Variables I - Beginner's JS

Variables I - Beginner's JS


3 min read

Imagine a home without plates. After cooking some delicious stewed beans and rice, you'd want to keep it in something you can use without making a mess. Perhaps, you'd like to save some for later. But how can you do that without โœจplatesโœจ or ๐ŸŒˆstorage containers๐ŸŒˆ? You would most likely have to either eat it directly from the pot or take some in your hands and eat it right away before it falls out.

A program without variables is somewhat similar. Variables are placeholders or containers used to store data. Generally, we declare variables when we need to capture and use data later in the program. Like a house without plates, if we created a program without variables, we wouldn't be able to keep the data for another instance. Instead, the information would be lost and inaccessible.

Consider the following:

10 * 3;

The code above shows the calculation of 10 times 3. Logically, we know the result of this calculation is 30. But, there's no way we can save the result. Instead, it's just...processed and forgotten.

To avoid this from happening, a programmer would have to create a special container used specifically for storing the data he needs to reference later in his program.

var result = 10 * 3;

Now that we have the result stored in the variable 'result', we can use this information further in our program if we wish.

// Displays: 30

Declaring Variables

"Come here, Johnny!" ๐Ÿšถ๐Ÿฝโ€โ™‚๏ธ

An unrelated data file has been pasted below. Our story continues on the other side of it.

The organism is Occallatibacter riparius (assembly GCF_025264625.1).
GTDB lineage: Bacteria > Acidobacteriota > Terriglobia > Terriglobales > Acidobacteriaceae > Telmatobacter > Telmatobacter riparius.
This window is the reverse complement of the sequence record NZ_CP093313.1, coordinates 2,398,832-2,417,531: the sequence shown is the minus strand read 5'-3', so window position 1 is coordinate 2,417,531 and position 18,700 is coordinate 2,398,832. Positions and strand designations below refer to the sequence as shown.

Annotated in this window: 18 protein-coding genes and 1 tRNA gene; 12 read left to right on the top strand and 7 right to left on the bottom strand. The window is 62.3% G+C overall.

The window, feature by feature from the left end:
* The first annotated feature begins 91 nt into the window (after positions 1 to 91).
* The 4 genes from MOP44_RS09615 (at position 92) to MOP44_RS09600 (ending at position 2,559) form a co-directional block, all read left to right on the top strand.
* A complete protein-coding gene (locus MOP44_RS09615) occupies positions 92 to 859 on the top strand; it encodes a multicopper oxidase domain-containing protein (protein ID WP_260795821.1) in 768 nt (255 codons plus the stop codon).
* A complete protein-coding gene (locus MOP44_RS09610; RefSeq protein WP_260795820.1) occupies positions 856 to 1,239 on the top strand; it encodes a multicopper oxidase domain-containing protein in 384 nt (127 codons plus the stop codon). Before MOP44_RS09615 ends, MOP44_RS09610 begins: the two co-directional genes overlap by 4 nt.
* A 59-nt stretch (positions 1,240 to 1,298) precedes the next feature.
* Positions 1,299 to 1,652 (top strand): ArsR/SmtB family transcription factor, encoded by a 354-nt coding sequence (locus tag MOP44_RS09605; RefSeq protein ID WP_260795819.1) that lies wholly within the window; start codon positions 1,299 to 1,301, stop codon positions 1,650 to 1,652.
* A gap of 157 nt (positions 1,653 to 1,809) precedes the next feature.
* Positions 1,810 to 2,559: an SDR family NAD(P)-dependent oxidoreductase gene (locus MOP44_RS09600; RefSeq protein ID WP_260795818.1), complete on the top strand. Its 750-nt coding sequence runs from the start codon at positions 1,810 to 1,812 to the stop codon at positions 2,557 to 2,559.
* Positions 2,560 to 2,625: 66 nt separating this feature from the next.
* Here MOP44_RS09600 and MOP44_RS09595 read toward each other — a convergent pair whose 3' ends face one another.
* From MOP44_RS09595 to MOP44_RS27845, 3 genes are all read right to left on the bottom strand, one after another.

"Sit, Bruno!" ๐Ÿ•

"Fetch, boy!" ๐Ÿถ

"Pass me my sword!" ๐Ÿคบ

All of these are specific commands that are executed by the ones being commanded.

Like the commands above, JavaScript uses specific keywords that help the JS Interpreter understand exactly what we're asking them to do.

When declaring a variable, we use the keywords let or var.

Consider the following:

var myage;
let birthyear;

var and let basically does the same thing, with some differences specific to scopes and closures. We'll explore more on this later.

Creating variables are...pretty simple. You can name it anything you want, with a few conditions, of course.

  1. Firstly, you cannot use special characters, spaces, symbols or punctuation. 'Michael's Age', for example, will definitely not work as a variable.

  2. Your variable name must begin with either a letter or an underscore. Definitely avoid using numbers as the first character.

  3. Get familiar with some of the JS reserved words. These words cannot ever be used as variables and they already exist with it's own special functionality. Here's a list of keywords you should look out for.

  4. Be mindful of the cases you use in your naming. JavaScript is case sensitive. Meaning that yourName() is not the same as yourname(). Try to remember these as they will cause you a lot of trouble if you were to work on a large project.

Besides the few points above, you can go ahead and name your variables whatever you want to name it. Except, for the sake of the other people reviewing your code, please name the variables based on what you're storing inside. ๐Ÿ™‚


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